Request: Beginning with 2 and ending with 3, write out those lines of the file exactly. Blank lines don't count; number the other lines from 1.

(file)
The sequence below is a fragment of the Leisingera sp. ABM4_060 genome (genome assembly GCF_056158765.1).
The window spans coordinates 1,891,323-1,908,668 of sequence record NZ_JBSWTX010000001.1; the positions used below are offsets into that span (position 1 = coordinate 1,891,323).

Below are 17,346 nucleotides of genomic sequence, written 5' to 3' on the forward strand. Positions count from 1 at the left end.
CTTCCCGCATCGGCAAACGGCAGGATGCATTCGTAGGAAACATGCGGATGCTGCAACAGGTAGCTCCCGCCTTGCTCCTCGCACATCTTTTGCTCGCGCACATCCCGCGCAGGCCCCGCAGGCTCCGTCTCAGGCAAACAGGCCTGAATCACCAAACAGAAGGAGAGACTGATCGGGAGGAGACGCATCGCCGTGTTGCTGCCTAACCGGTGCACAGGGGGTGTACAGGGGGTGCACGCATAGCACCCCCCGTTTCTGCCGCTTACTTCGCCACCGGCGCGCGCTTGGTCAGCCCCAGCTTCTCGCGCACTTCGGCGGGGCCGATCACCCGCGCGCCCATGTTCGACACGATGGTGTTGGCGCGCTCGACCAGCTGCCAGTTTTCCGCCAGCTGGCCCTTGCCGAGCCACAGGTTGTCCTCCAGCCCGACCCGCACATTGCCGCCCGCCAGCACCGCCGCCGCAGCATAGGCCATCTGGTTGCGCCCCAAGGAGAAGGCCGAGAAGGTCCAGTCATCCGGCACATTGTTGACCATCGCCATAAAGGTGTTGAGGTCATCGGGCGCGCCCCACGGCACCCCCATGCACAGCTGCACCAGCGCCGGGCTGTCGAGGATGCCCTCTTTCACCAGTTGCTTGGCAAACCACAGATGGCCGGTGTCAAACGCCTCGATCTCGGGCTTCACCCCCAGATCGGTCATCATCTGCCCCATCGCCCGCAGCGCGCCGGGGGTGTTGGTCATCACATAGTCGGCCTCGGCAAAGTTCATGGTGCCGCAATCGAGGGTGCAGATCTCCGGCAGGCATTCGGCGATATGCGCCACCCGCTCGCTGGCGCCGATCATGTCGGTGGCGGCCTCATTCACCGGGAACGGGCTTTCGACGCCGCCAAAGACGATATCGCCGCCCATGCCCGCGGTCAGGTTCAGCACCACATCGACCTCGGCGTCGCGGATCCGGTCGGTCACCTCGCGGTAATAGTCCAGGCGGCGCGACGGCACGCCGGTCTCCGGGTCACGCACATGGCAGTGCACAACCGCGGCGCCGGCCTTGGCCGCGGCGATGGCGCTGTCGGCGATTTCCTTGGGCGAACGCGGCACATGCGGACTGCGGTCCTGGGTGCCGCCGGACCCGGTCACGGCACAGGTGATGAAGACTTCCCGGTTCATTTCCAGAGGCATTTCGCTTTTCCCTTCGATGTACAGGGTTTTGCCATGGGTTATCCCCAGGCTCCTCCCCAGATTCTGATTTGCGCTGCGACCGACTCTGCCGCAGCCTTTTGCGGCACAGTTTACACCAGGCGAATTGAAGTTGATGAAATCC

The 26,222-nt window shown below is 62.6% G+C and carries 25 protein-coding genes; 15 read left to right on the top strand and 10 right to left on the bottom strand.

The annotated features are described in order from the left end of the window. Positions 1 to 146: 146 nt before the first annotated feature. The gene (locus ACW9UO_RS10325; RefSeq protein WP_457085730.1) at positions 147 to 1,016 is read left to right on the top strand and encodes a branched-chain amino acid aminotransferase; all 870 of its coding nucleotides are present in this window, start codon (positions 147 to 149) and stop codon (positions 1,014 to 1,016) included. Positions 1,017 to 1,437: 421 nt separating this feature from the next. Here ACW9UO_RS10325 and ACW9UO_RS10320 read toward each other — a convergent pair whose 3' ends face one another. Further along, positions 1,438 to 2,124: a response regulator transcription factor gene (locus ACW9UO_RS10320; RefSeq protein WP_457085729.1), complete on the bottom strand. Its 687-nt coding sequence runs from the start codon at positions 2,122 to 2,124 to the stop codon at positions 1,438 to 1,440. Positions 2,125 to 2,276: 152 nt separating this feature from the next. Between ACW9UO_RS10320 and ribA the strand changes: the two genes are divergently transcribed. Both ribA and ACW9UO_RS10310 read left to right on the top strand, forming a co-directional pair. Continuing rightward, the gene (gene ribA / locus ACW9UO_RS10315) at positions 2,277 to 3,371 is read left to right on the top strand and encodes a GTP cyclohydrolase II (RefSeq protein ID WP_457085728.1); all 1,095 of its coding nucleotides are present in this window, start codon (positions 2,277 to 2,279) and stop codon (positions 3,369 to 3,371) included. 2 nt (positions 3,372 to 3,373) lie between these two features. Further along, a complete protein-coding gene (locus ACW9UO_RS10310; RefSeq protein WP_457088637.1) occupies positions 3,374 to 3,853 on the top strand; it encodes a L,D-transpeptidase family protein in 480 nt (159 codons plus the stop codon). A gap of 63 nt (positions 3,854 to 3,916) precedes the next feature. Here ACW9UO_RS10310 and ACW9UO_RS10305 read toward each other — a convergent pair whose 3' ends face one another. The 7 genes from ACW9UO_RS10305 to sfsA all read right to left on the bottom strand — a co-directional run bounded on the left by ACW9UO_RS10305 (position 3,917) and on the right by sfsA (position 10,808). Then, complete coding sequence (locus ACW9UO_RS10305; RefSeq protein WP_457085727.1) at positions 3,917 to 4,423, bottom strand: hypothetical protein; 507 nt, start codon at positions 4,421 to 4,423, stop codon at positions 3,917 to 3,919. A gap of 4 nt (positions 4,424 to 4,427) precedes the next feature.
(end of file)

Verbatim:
The window spans coordinates 1,891,323-1,908,668 of sequence record NZ_JBSWTX010000001.1; the positions used below are offsets into that span (position 1 = coordinate 1,891,323).

Below are 17,346 nucleotides of genomic sequence, written 5' to 3' on the forward strand. Positions count from 1 at the left end.